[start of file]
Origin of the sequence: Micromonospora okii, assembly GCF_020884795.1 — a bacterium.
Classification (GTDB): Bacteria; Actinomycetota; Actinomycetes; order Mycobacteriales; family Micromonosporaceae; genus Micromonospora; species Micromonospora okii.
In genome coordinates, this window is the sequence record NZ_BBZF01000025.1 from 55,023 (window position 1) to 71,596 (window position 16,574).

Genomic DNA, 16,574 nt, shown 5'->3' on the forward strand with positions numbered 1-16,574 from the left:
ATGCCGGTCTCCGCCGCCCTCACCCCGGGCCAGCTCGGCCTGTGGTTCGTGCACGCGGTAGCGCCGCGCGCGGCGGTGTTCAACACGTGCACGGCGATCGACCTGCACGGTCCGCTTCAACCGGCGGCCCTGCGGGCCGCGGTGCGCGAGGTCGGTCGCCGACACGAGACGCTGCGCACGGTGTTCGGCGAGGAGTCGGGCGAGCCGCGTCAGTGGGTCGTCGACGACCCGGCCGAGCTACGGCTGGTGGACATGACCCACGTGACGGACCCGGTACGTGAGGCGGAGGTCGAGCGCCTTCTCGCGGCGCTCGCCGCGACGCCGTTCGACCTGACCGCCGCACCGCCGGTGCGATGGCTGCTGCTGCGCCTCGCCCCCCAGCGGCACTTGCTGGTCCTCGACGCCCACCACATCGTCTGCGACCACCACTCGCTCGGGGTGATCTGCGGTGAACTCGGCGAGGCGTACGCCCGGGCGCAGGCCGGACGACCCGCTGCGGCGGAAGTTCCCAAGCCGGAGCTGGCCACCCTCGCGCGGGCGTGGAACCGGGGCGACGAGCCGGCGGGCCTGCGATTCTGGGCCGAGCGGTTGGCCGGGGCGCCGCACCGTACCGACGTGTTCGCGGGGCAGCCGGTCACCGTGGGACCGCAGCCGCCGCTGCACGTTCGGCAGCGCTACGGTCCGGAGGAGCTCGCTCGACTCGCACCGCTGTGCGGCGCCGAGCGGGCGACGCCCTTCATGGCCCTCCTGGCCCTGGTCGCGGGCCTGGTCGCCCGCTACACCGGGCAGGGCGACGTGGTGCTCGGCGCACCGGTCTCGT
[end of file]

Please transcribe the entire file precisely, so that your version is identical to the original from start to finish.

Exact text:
Origin of the sequence: Micromonospora okii, assembly GCF_020884795.1 — a bacterium.
Classification (GTDB): Bacteria; Actinomycetota; Actinomycetes; order Mycobacteriales; family Micromonosporaceae; genus Micromonospora; species Micromonospora okii.
In genome coordinates, this window is the sequence record NZ_BBZF01000025.1 from 55,023 (window position 1) to 71,596 (window position 16,574).

Genomic DNA, 16,574 nt, shown 5'->3' on the forward strand with positions numbered 1-16,574 from the left:
ATGCCGGTCTCCGCCGCCCTCACCCCGGGCCAGCTCGGCCTGTGGTTCGTGCACGCGGTAGCGCCGCGCGCGGCGGTGTTCAACACGTGCACGGCGATCGACCTGCACGGTCCGCTTCAACCGGCGGCCCTGCGGGCCGCGGTGCGCGAGGTCGGTCGCCGACACGAGACGCTGCGCACGGTGTTCGGCGAGGAGTCGGGCGAGCCGCGTCAGTGGGTCGTCGACGACCCGGCCGAGCTACGGCTGGTGGACATGACCCACGTGACGGACCCGGTACGTGAGGCGGAGGTCGAGCGCCTTCTCGCGGCGCTCGCCGCGACGCCGTTCGACCTGACCGCCGCACCGCCGGTGCGATGGCTGCTGCTGCGCCTCGCCCCCCAGCGGCACTTGCTGGTCCTCGACGCCCACCACATCGTCTGCGACCACCACTCGCTCGGGGTGATCTGCGGTGAACTCGGCGAGGCGTACGCCCGGGCGCAGGCCGGACGACCCGCTGCGGCGGAAGTTCCCAAGCCGGAGCTGGCCACCCTCGCGCGGGCGTGGAACCGGGGCGACGAGCCGGCGGGCCTGCGATTCTGGGCCGAGCGGTTGGCCGGGGCGCCGCACCGTACCGACGTGTTCGCGGGGCAGCCGGTCACCGTGGGACCGCAGCCGCCGCTGCACGTTCGGCAGCGCTACGGTCCGGAGGAGCTCGCTCGACTCGCACCGCTGTGCGGCGCCGAGCGGGCGACGCCCTTCATGGCCCTCCTGGCCCTGGTCGCGGGCCTGGTCGCCCGCTACACCGGGCAGGGCGACGTGGTGCTCGGCGCACCGGTCTCGT